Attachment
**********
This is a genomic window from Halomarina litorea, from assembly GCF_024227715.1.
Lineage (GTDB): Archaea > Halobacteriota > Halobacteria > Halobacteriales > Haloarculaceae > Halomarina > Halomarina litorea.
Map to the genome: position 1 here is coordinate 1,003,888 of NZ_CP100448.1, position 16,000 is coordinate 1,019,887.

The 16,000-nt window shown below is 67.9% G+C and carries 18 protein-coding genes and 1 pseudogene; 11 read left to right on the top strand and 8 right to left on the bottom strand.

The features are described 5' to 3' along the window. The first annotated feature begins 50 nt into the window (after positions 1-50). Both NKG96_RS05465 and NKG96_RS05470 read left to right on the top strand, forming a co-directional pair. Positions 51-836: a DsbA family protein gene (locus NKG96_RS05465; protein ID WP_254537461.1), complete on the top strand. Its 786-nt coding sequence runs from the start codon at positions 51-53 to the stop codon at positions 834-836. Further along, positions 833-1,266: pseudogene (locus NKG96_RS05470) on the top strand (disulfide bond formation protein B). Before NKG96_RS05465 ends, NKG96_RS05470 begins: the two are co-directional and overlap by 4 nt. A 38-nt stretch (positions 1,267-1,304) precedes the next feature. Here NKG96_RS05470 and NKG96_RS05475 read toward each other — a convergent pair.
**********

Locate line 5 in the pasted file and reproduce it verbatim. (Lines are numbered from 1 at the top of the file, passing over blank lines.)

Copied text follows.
The features are described 5' to 3' along the window. The first annotated feature begins 50 nt into the window (after positions 1-50). Both NKG96_RS05465 and NKG96_RS05470 read left to right on the top strand, forming a co-directional pair. Positions 51-836: a DsbA family protein gene (locus NKG96_RS05465; protein ID WP_254537461.1), complete on the top strand. Its 786-nt coding sequence runs from the start codon at positions 51-53 to the stop codon at positions 834-836. Further along, positions 833-1,266: pseudogene (locus NKG96_RS05470) on the top strand (disulfide bond formation protein B). Before NKG96_RS05465 ends, NKG96_RS05470 begins: the two are co-directional and overlap by 4 nt. A 38-nt stretch (positions 1,267-1,304) precedes the next feature. Here NKG96_RS05470 and NKG96_RS05475 read toward each other — a convergent pair.